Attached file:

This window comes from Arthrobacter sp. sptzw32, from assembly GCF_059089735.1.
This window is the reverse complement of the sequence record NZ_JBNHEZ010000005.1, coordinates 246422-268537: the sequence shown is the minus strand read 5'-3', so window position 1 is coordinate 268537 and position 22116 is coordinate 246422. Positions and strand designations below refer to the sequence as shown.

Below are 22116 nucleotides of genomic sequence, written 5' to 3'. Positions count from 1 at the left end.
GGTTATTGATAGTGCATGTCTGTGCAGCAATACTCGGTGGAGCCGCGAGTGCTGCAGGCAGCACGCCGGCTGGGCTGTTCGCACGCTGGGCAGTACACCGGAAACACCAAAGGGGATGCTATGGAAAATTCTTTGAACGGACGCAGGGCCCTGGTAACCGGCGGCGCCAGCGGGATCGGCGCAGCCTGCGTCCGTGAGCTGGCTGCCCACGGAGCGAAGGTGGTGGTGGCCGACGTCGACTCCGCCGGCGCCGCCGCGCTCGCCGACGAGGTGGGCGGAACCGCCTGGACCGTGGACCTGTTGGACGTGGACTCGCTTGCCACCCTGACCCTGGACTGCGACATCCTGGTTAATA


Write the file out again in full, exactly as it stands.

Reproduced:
This window comes from Arthrobacter sp. sptzw32, from assembly GCF_059089735.1.
This window is the reverse complement of the sequence record NZ_JBNHEZ010000005.1, coordinates 246422-268537: the sequence shown is the minus strand read 5'-3', so window position 1 is coordinate 268537 and position 22116 is coordinate 246422. Positions and strand designations below refer to the sequence as shown.

Below are 22116 nucleotides of genomic sequence, written 5' to 3'. Positions count from 1 at the left end.
GGTTATTGATAGTGCATGTCTGTGCAGCAATACTCGGTGGAGCCGCGAGTGCTGCAGGCAGCACGCCGGCTGGGCTGTTCGCACGCTGGGCAGTACACCGGAAACACCAAAGGGGATGCTATGGAAAATTCTTTGAACGGACGCAGGGCCCTGGTAACCGGCGGCGCCAGCGGGATCGGCGCAGCCTGCGTCCGTGAGCTGGCTGCCCACGGAGCGAAGGTGGTGGTGGCCGACGTCGACTCCGCCGGCGCCGCCGCGCTCGCCGACGAGGTGGGCGGAACCGCCTGGACCGTGGACCTGTTGGACGTGGACTCGCTTGCCACCCTGACCCTGGACTGCGACATCCTGGTTAATA